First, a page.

Stays and Corsets: Historical Patterns Translated for the Modern Body (英語) ペーパーバック – 2015/12/18
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Stays and Corsets: Historical Patterns Translated for the Modern Body goes a step beyond traditional historical costuming texts by not only providing you with historical pattern diagrams and information, but by showing you how to adapt these patterns to the contemporary body shape. Using her original pattern-drafting system, author Mandy Barrington will show you how to draft a historical pattern for a modern body shape, while still retaining an accurate historical silhouette.
Each pattern has been generated from an original stay, corset, or pattern taken from a historical garment. The instructions to follow these new patterns are designed to accommodate any size of female figure, allowing you to avoid extremely difficult, time consuming, and inaccurate historical pattern re-sizing Requiring only basic prior knowledge of pattern drafting, all calculations have been worked out for the costume maker and are provided in simple tables accompanied by easy-to-read, step-by-step diagrams that clearly show how the historical pattern is plotted onto the female basic block, coupled with photographs of the constructed stays and corsets.
Mandy Barrington is a Senior Lecturer in Costume at the Arts University Bournemouth with a first class honours degree in Costume design and a Masters in Costume. Mandy has worked professionally making costumes for shows such as My Fair Lady at the National Theatre, London, the hit West End show Wicked, and Sleeping Beauty at The Royal Opera House.
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This definitely has more detailed construction and drafting information but for the price, buy Salen's book and Waisted Efforts - combined, they provide the same information and if you already own them, there's nothing new here for the serious corsetmaker. If you can only buy one of the three though, get this one. I haven't tried any of the drafting instructions yet, but they look to be easy to follow and well-written. This is a nice large overview of corsetry styles, with examples of each period of historical fashion from 18th century stays to early 20th century waist cinchers.
Overall: wide breadth of knowledge but doesn't add anything new to the field. Most useful for those who need to make corsets from a wide variety of periods without a lot of experience or professional training in drafting. I will definitely be suggesting this to beginning corsetry students and advising more advanced ones to steer clear.
However, be aware that the patterns are ... oddly chosen. Important periods for which period costumes are often made seem to be skipped entirely. There is no set of stays appropriate to the bulk of the 1860s (the example given is an 1850's silhouette stay from 1860), nor is there anything for the 1840s.. Also, the book would have benefited from more information on fitting after flat patterning.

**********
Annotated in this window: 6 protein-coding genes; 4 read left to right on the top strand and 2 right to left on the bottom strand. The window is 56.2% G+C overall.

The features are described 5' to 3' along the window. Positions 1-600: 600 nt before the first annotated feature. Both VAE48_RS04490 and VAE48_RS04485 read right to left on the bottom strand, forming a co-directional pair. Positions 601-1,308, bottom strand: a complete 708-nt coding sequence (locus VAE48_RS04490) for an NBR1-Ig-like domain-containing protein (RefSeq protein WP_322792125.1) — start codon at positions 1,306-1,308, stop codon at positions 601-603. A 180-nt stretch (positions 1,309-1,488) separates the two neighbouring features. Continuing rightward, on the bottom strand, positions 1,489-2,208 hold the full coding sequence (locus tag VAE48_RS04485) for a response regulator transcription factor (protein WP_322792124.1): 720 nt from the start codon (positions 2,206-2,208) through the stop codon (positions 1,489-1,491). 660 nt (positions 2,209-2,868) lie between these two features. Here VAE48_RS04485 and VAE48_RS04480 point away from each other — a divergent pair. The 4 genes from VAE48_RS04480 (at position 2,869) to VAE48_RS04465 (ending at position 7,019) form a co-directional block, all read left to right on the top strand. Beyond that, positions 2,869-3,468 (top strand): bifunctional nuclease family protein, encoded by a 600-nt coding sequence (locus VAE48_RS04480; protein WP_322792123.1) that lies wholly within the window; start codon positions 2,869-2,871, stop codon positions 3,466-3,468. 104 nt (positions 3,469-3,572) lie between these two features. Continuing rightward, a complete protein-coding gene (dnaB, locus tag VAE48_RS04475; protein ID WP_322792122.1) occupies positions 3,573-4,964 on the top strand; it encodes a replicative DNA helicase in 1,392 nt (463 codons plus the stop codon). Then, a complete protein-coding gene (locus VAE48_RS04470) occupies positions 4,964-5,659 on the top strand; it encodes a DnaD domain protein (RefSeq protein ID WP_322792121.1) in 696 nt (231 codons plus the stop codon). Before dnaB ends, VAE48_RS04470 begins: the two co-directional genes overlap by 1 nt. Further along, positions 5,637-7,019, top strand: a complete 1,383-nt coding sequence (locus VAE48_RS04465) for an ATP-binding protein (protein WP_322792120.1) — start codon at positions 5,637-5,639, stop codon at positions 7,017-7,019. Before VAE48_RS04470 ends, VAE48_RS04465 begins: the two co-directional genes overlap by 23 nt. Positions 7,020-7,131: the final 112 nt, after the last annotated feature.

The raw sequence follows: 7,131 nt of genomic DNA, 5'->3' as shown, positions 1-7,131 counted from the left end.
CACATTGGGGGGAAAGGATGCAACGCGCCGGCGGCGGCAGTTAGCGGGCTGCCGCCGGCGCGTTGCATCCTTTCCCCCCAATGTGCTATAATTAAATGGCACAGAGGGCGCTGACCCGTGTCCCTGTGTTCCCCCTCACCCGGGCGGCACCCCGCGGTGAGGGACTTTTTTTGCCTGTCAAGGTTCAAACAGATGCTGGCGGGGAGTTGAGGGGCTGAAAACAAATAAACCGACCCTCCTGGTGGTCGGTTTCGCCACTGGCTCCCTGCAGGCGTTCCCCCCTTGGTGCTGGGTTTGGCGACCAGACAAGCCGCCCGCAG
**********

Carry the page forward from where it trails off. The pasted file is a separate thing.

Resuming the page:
Finally I think the poorly executed samples, which make up the bulk of the photo illustrations, really do a disservice to the good information in this book. Many use insufficient boning, especially the sample given for the "fully boned stay," which ended up being less than half boned. Steels are shown twisting and nearly poking through the cloth, so spirals ought to have been used. The cloth used is clearly the wrong quality, as the flat white steels can be seen shining through it. Hopefully those who buy this book will not endeavor to make their pieces of the same type of cloth. Some are poorly fitted to the model, or shown without the bones in tabs that should be boned according to the diagrams. The samples made with synthetic whalebone or other stiffenings are significantly better, but they are less than half of those shown.
The short 1790s stay should not go to the natural waist of the model all the way around. It should fit more like a longline bra, halfway down the ribcage in back. If worn with a full costume, and skirts weighing on it, this cut would cause an actress considerable discomfort as that had edge cuts into her hips and waistline. I hope it was only made for this book project, and not for use in the theatre.
I also took off points because I believe a section on sewing these drafting's should have been included, since this book is for a specialty- I think it should have been covered in depth. I liked a decent amount of the corsets and stays presented in this book-keep in mind there is some overlap with corsets from the Jill salen book. I do not mind this as Jill's book is not specifically about pattern drafting-I think its fair to say you can purchase both and get good use from both. I prefer this book over Jill's and think it would be far easier to pattern draft these than it would be to take an existing pattern and keep scaling till it is a workable size pattern.
so is it worth it? for me yes , but the book could use some tweaking.